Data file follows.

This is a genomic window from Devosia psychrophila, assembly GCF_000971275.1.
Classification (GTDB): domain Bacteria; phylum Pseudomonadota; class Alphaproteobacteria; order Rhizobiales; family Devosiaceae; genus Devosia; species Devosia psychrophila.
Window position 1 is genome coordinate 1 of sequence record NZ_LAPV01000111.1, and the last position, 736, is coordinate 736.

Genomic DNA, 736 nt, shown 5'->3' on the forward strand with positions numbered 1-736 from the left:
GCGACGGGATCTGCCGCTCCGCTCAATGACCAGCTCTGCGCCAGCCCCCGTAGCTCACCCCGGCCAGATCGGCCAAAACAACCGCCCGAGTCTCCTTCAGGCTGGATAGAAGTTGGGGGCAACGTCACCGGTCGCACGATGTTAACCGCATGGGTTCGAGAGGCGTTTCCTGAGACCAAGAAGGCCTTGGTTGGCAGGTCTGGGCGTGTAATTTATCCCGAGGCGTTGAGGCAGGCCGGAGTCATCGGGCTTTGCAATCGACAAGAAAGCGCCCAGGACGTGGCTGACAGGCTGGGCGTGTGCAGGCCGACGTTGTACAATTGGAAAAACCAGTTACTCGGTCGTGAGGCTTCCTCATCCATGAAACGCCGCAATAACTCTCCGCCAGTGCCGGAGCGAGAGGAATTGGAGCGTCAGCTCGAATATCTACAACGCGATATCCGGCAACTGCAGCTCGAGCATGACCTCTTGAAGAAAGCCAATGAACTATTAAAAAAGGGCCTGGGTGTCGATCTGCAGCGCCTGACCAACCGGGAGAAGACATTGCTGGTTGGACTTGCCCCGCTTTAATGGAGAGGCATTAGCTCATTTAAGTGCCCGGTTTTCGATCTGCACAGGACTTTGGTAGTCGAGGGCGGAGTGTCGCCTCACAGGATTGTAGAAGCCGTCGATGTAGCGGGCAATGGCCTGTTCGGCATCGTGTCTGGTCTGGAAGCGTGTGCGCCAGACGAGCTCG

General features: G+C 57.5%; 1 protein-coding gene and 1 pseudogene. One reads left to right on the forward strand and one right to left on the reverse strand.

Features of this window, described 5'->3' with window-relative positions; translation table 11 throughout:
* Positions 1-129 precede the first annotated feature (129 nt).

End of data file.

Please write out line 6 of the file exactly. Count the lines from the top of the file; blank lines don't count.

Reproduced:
General features: G+C 57.5%; 1 protein-coding gene and 1 pseudogene. One reads left to right on the forward strand and one right to left on the reverse strand.